My blogging self seems to have gone off on an unplanned late-summer vacation. Ideas and inspiration for an August post have been desiccated by the long, hot last two months. What to do? Take pro-active steps to find a topic. So I have. . .
• Attended a reading by our recent guest blogger, Maddie Dawson, from her new novel The Stuff That Never Happened, at one of the great independent bookstores anywhere, R.J. Julia in Madison, Connecticut. After Maddie’s reading, an audience member asked Maddie about cadence in her writing. It was an interesting question, one I’d never heard before at an author reading; perhaps it would prove fodder for further discussion. Some clarification was needed. Was the questioner referring to Maddie’s writing cadence or her writing’s cadence or the cadence of her characters’ voices? The first would refer to the rhythm and tempo of her writing process, the second to the rhythm and tempo of the words of her story, and the third to the rhythm and tempo of her characters’ ways of speaking. I got confused listening to the back-and-forth, and I never could determine which cadence, if any of those three, was at issue.
• Finished Jay McInerney’s 2006 novel The Good Life and marveled at the quality of his writing and, in particular, his ability to convey his characters’ inner processing of events in a totally naturalistic, unaffected way. Another author with that gift whose work I enjoy is Curtis Sittenfeld, most recently in American Wife. There is no aspect of writing fiction that, for me, seems more difficult than conveying characters’ inner thoughts in a manner that doesn’t sound stilted. So I am not the person to be offering any useful advice here.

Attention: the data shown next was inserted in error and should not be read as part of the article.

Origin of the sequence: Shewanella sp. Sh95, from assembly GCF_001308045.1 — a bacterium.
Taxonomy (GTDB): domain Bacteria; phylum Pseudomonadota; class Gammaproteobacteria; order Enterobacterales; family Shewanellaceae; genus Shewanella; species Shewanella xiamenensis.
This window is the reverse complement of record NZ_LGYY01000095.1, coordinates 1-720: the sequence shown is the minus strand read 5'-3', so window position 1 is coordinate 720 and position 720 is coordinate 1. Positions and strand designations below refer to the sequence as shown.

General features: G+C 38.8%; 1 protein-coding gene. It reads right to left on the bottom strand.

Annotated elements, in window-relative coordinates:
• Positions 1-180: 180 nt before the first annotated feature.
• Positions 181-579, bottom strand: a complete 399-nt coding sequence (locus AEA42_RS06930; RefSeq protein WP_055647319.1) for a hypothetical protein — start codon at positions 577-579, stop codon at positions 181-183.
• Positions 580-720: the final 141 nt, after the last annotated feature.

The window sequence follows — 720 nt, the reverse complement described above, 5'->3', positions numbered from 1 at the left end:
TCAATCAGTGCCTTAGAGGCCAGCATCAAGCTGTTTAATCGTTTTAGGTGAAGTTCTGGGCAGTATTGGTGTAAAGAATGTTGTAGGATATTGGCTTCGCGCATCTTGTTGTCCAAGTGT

• Read an obituary of New York Giants hero Bobby Thomson, who in 1951 hit The Shot Heard ’Round the World, one of baseball’s most famous home runs. The article quoted the great sportswriter Red Smith’s story in the next day’s New York Herald Tribune: “Now it is done. Now the story ends. And there is no way to tell it. The art of fiction is dead. Reality has strangled invention. Only the utterly impossible, the inexpressibly fantastic, can ever be plausible again.” If we are to believe Smith, why should we aspiring fiction writers bother to craft something other than another wizard-vampire-zombie story? Rather than my answering that, I recommend you read “Pafko at the Wall,” the fiction giant’s Don DeLillo’s re-creation of that momentous sporting event, either in its original short-story form from the October 1992 issue of Harper’s, its 2001 stand-alone novella format from Scribner, or as the prologue to DeLillo’s 1997 big, brilliant novel Underworld. Artful fiction is alive and well.
• Familiarized myself with two classics about writing. I have read two online precis of the Ur-text of dramatic story-telling, Aristotles Poetics, and checked out from the Library E.M. Forster’s Aspects of the Novel. Of the former, what I knew before was that a story should have a beginning, a middle and an end. Of the latter, I had read the famous differentiation between story (a narrative of events) and plot (ditto, but with the emphasis falling on causality): “ ‘The king died, and then the queen died,’ is a story. ‘The king died, and then the queen died of grief’ is a plot.” All I can say about this middle-aged effort to overcome my ignorance of these works is, better late than never.